Robert Wm. Gomez's

PC

My primary gaming device these days. Technically any computer can be called a "PC" but this category is specifically for Windows/MS-DOS based games.

Nex Machina on PC (9/10)

Nex Machina

Nex Machina is the (almost) official follow-up to Robotron: 2084 or, as I like to call it, the greatest arcade game ever created. If you watch the credits you will see the Eugene Jarvis was the creative consultant for the game. As far as I'm concerned that means this is Robotron: 2085 (we'll ignore Smash T.V. ... NOT canon!).

It's just as frantic and twitchy as ever, and the core game play remains the same: shoot everything that moves and save the humans. There is a far greater variety of enemies, boss battles, and the graphic effects are stellar. Improvements include lots of hidden collectibles, a variety of secondary weapons, the ability to dodge, and lots of differing level designs.

Layers of Fear on PC (4/10)

Layers of Dolls

Another walking simulator but this time with a horror theme. The whole point of this "game" is to make your way through an old haunted house and get hit with a jump scare every four minutes. At first this is very thrilling. After the fiftieth time, not so much. Technically there are about three puzzles in the game. Mostly you encounter a lock, look around the room, get hit with a jump scare, and then see the combination in the aftermath. On top of this, the story is lame and required too much effort searching around for notes and clues for me to care. Glad I didn't have to pay for this one.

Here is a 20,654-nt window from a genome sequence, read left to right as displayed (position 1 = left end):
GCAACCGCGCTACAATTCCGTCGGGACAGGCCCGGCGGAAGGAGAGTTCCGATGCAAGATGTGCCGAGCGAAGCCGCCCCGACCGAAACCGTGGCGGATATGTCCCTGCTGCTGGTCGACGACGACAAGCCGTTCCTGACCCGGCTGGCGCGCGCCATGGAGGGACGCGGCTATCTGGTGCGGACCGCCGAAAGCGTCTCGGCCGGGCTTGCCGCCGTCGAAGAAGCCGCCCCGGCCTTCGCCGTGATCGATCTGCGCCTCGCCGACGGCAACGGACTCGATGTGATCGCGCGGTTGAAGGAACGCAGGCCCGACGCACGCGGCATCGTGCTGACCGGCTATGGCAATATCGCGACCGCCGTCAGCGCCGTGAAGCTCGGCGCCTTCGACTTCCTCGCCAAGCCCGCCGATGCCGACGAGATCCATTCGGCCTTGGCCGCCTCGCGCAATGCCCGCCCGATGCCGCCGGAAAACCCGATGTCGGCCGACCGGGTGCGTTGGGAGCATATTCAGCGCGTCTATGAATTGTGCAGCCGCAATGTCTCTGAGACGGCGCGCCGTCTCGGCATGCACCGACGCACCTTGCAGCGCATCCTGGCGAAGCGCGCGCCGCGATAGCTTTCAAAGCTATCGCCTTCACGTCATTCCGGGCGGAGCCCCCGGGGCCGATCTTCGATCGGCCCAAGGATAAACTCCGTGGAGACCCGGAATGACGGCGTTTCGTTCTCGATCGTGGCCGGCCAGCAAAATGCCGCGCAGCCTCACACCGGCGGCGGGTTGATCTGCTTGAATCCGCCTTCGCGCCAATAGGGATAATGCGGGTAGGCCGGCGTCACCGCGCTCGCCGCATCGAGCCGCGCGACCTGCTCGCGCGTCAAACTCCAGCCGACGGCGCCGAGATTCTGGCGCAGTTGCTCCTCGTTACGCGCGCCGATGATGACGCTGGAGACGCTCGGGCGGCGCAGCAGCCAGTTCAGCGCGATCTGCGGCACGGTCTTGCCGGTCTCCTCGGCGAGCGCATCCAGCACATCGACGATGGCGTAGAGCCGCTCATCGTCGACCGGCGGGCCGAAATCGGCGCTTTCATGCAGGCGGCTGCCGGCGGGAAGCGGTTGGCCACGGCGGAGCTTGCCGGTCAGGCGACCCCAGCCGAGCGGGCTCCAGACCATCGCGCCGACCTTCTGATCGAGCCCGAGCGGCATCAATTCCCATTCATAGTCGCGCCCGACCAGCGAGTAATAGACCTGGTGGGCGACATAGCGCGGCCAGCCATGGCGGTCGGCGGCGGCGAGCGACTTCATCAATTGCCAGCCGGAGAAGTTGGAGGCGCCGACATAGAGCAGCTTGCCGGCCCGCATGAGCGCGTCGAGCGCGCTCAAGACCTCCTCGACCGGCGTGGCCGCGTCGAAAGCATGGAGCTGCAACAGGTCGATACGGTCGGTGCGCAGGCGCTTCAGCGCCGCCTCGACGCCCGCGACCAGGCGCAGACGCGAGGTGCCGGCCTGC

The Witness on PC (9/10)

The Witness

The Witness is from the same developer who created the superb Braid. It feels like a cross between that game and Myst. Once again the game play centers around puzzle solving, but instead of time manipulation, you are solving mazes. I know what your thinking, "Mazes? Are you kidding me. Ever since the 'Twisty maze of passages, all alike' mazes have been the bane of every video gamer's existence." At first I thought the same thing. The first dozen puzzles are so easy that I assumed this was just going to be another boring walking simulator with challenges thrown in just to extend the experience a few more minutes. But then you encounter the next set of mazes which sprinkle in a few new rules (which you have to discover on your own) and things start to get more challenging. Get a little further, then you have an epiphany and realize not everything is what it seems. Perspective and your place in the 3-D environment start to matter. At that point I was sold and fully immersed myself in the world (this would make an incredible VR game).